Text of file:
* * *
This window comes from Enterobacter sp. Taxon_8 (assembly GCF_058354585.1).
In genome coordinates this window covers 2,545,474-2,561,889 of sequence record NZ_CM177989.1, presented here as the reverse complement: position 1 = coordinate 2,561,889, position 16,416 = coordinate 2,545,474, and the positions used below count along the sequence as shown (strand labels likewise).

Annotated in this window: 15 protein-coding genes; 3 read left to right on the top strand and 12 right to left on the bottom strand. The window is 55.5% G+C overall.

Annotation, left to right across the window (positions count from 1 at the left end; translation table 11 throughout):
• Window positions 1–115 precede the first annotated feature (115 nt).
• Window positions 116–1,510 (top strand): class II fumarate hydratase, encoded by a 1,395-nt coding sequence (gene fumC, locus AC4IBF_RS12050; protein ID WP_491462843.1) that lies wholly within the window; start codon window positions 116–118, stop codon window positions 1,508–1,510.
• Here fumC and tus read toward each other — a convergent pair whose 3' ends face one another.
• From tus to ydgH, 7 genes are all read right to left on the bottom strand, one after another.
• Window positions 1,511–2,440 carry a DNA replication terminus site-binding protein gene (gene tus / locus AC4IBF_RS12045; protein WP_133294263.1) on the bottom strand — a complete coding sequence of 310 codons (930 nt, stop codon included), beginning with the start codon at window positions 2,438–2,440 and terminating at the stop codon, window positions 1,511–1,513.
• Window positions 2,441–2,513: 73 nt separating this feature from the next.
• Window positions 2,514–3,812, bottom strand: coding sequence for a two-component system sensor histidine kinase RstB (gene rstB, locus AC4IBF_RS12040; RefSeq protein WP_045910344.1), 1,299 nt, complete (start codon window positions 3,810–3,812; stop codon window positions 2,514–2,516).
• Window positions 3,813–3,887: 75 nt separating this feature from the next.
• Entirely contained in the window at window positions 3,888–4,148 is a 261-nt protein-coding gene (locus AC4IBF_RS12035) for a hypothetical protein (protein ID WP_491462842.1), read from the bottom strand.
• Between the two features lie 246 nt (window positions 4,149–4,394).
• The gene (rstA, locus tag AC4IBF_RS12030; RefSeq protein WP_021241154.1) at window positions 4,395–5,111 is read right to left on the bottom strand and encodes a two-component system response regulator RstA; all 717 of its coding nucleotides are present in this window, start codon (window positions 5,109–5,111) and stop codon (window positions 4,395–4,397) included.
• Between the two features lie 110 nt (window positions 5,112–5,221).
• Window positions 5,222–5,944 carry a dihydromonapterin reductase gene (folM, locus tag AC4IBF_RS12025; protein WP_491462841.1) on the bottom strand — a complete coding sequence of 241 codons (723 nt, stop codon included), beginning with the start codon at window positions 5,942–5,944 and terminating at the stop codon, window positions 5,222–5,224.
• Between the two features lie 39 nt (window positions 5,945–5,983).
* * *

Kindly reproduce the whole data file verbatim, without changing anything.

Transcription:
This window comes from Enterobacter sp. Taxon_8 (assembly GCF_058354585.1).
In genome coordinates this window covers 2,545,474-2,561,889 of sequence record NZ_CM177989.1, presented here as the reverse complement: position 1 = coordinate 2,561,889, position 16,416 = coordinate 2,545,474, and the positions used below count along the sequence as shown (strand labels likewise).

Annotated in this window: 15 protein-coding genes; 3 read left to right on the top strand and 12 right to left on the bottom strand. The window is 55.5% G+C overall.

Annotation, left to right across the window (positions count from 1 at the left end; translation table 11 throughout):
• Window positions 1–115 precede the first annotated feature (115 nt).
• Window positions 116–1,510 (top strand): class II fumarate hydratase, encoded by a 1,395-nt coding sequence (gene fumC, locus AC4IBF_RS12050; protein ID WP_491462843.1) that lies wholly within the window; start codon window positions 116–118, stop codon window positions 1,508–1,510.
• Here fumC and tus read toward each other — a convergent pair whose 3' ends face one another.
• From tus to ydgH, 7 genes are all read right to left on the bottom strand, one after another.
• Window positions 1,511–2,440 carry a DNA replication terminus site-binding protein gene (gene tus / locus AC4IBF_RS12045; protein WP_133294263.1) on the bottom strand — a complete coding sequence of 310 codons (930 nt, stop codon included), beginning with the start codon at window positions 2,438–2,440 and terminating at the stop codon, window positions 1,511–1,513.
• Window positions 2,441–2,513: 73 nt separating this feature from the next.
• Window positions 2,514–3,812, bottom strand: coding sequence for a two-component system sensor histidine kinase RstB (gene rstB, locus AC4IBF_RS12040; RefSeq protein WP_045910344.1), 1,299 nt, complete (start codon window positions 3,810–3,812; stop codon window positions 2,514–2,516).
• Window positions 3,813–3,887: 75 nt separating this feature from the next.
• Entirely contained in the window at window positions 3,888–4,148 is a 261-nt protein-coding gene (locus AC4IBF_RS12035) for a hypothetical protein (protein ID WP_491462842.1), read from the bottom strand.
• Between the two features lie 246 nt (window positions 4,149–4,394).
• The gene (rstA, locus tag AC4IBF_RS12030; RefSeq protein WP_021241154.1) at window positions 4,395–5,111 is read right to left on the bottom strand and encodes a two-component system response regulator RstA; all 717 of its coding nucleotides are present in this window, start codon (window positions 5,109–5,111) and stop codon (window positions 4,395–4,397) included.
• Between the two features lie 110 nt (window positions 5,112–5,221).
• Window positions 5,222–5,944 carry a dihydromonapterin reductase gene (folM, locus tag AC4IBF_RS12025; protein WP_491462841.1) on the bottom strand — a complete coding sequence of 241 codons (723 nt, stop codon included), beginning with the start codon at window positions 5,942–5,944 and terminating at the stop codon, window positions 5,222–5,224.
• Between the two features lie 39 nt (window positions 5,945–5,983).